An alternative is presented in ‘global responsibility’, which is embedded in social justice and human rights. It is a worldview that seeks to promote responsible citizenship worldwide, based on the principles of solidarity and the dignity of the human person and the common good, and offers a global counter-hegemonic discourse.

Gypsies and Travellers: Empowerment and inclusion in British society, edited by Joanna Richardson and Andrew Ryder, published on 12 September 2012 and can be ordered now at 20% discount from the Policy Press website.

Are Gypsies and Travellers likely to be more included in local communities following the introduction of new planning policy by the Government?

Gypsies and travellers book cover

‘Gypsies and travellers’, published this week

By Joanna Richardson, co-editor of Gypsies and Travellers and Principal Lecturer in housing at De Montfort University, Leicester.

Councils across England are looking at the impact of new planning policy introduced earlier this year by the Government. The National Planning Policy Framework (NPPF) and its accompanying document the new Planning Policy for Traveller Sites requires local authorities to have an up-to-date body of evidence on need for Gypsy and Traveller sites and also to have identified a rolling five-year supply of land that could help in the deliverability of sites.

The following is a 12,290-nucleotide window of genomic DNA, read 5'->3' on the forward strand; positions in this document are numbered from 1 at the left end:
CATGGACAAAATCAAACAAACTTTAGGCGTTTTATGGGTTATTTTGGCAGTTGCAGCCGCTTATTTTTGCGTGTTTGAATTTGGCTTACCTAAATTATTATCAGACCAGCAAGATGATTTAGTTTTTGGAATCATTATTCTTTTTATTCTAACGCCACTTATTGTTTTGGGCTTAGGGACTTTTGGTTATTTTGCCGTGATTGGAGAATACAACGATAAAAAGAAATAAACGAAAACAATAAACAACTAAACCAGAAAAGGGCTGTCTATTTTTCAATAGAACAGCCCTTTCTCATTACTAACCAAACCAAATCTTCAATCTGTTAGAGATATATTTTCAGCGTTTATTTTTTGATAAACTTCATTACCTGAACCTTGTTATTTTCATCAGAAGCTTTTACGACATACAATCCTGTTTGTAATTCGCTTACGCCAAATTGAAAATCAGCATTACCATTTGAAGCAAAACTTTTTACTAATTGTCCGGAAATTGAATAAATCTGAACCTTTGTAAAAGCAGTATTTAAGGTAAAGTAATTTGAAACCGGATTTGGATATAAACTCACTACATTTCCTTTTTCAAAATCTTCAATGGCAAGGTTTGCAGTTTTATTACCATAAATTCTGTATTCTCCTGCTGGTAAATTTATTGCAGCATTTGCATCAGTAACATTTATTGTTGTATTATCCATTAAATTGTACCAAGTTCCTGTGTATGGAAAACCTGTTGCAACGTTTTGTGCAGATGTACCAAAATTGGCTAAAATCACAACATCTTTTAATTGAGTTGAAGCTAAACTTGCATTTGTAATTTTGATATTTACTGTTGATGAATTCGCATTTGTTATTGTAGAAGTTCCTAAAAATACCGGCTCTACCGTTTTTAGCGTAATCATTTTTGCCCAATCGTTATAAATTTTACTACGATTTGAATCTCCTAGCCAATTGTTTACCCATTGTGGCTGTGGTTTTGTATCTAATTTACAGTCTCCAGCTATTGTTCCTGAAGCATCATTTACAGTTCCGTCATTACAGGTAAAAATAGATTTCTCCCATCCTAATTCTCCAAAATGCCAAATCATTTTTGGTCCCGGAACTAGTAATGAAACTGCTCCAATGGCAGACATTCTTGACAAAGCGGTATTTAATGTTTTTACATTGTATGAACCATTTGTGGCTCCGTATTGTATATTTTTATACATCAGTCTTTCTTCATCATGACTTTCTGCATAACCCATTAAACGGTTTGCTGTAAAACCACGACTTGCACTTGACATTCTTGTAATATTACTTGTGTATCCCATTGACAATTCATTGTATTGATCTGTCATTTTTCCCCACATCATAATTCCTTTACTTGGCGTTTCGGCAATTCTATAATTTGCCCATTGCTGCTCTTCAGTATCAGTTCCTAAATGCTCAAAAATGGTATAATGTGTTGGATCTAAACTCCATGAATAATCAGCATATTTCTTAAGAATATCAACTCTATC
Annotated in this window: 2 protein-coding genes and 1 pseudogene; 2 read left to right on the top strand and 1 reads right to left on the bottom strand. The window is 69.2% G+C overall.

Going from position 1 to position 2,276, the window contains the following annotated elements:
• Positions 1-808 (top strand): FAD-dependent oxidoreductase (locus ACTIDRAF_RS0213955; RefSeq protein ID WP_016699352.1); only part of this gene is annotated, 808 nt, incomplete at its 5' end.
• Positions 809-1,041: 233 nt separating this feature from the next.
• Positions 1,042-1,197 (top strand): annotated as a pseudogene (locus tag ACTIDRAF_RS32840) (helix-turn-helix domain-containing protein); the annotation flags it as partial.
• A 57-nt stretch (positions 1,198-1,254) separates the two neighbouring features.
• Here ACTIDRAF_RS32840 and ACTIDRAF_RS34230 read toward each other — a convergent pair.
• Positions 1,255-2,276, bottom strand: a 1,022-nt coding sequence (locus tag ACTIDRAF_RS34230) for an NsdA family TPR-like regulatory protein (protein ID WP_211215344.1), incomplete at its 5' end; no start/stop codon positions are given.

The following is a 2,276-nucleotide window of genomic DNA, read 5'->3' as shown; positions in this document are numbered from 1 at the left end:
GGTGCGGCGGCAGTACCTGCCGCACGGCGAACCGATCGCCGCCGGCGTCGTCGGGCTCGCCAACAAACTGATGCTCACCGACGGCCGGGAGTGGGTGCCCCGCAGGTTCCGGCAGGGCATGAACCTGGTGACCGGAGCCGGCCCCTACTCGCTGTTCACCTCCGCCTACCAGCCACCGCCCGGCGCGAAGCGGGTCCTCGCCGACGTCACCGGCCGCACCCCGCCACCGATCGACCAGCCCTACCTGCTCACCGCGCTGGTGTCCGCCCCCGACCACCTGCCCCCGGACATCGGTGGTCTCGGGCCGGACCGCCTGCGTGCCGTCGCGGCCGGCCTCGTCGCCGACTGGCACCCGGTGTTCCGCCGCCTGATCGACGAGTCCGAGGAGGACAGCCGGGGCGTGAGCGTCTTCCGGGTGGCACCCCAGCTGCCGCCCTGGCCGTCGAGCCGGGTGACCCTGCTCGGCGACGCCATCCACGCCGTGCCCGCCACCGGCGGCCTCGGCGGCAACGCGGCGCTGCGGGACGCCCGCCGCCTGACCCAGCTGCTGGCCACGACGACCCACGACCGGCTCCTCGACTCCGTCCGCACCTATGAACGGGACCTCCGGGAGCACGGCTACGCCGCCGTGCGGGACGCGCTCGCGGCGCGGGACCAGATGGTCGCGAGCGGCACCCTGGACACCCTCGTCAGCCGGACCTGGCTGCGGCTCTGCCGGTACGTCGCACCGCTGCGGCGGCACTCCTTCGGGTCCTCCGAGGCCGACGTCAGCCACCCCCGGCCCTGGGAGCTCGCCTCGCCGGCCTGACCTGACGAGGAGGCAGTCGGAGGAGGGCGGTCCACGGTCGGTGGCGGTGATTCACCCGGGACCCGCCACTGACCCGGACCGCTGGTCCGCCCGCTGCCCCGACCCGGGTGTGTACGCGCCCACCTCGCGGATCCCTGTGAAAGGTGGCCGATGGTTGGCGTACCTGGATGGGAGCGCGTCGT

A decision made by the Planning Inspectorate in Hull that, due to a lack of up-to-date evidence, the development strategy was ‘unsound’, as reported by Inside Housing, has already created some anxiety amongst those councils who have not updated their Gypsy and Traveller Accommodation Assessments, or identified land to include in core strategies. There is nervousness that planning decisions will be appealed in the future unless updated evidence is included in strategies now.

It is right that local authorities should concern themselves with planning and deliverability of sites, as the NPPF does create this impetus to ensure evidence on accommodation need and land supply is included in strategies. However, the challenge does not stop here; there is a need for councils to be concerned about actually delivering sites; and not just private sites but also affordable sites too.  Deliverability of sites is a hugely contentious issue as I found in my Joseph Rowntree Foundation research back in 2007 and this has not eased much since then.   

However, there are many more issues facing Gypsy and Traveller communities which flow out of a lack of accommodation, not least the seeming hostility to Gypsies and Traveller in many communities. There are health problems, challenges in accessing education and employment and seeming tensions in the justice system played out to the world during the eviction at Dale Farm. The media and politicians have a role too and the discourse in our newspapers, television and online has not got any more responsible and balanced than examples demonstrated for some original research I carried out for my book The Gypsy Debate published in 2006.